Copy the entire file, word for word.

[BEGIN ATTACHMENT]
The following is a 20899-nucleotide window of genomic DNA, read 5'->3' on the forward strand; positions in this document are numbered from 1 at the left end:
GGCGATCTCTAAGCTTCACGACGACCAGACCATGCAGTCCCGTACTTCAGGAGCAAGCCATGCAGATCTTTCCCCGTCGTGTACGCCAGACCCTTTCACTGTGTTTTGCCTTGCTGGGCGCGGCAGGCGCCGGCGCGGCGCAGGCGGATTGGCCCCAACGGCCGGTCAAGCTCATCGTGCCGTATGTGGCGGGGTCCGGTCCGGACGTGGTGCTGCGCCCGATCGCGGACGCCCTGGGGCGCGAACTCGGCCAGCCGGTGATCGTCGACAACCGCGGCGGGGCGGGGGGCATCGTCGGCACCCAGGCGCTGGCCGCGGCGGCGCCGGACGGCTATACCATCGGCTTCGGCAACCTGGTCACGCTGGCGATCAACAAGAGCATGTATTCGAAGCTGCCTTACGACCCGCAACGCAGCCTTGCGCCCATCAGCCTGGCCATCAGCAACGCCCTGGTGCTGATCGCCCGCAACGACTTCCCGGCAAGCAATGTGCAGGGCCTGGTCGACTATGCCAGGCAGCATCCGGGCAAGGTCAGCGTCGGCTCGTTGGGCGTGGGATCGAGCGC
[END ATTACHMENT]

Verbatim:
The following is a 20899-nucleotide window of genomic DNA, read 5'->3' on the forward strand; positions in this document are numbered from 1 at the left end:
GGCGATCTCTAAGCTTCACGACGACCAGACCATGCAGTCCCGTACTTCAGGAGCAAGCCATGCAGATCTTTCCCCGTCGTGTACGCCAGACCCTTTCACTGTGTTTTGCCTTGCTGGGCGCGGCAGGCGCCGGCGCGGCGCAGGCGGATTGGCCCCAACGGCCGGTCAAGCTCATCGTGCCGTATGTGGCGGGGTCCGGTCCGGACGTGGTGCTGCGCCCGATCGCGGACGCCCTGGGGCGCGAACTCGGCCAGCCGGTGATCGTCGACAACCGCGGCGGGGCGGGGGGCATCGTCGGCACCCAGGCGCTGGCCGCGGCGGCGCCGGACGGCTATACCATCGGCTTCGGCAACCTGGTCACGCTGGCGATCAACAAGAGCATGTATTCGAAGCTGCCTTACGACCCGCAACGCAGCCTTGCGCCCATCAGCCTGGCCATCAGCAACGCCCTGGTGCTGATCGCCCGCAACGACTTCCCGGCAAGCAATGTGCAGGGCCTGGTCGACTATGCCAGGCAGCATCCGGGCAAGGTCAGCGTCGGCTCGTTGGGCGTGGGATCGAGCGC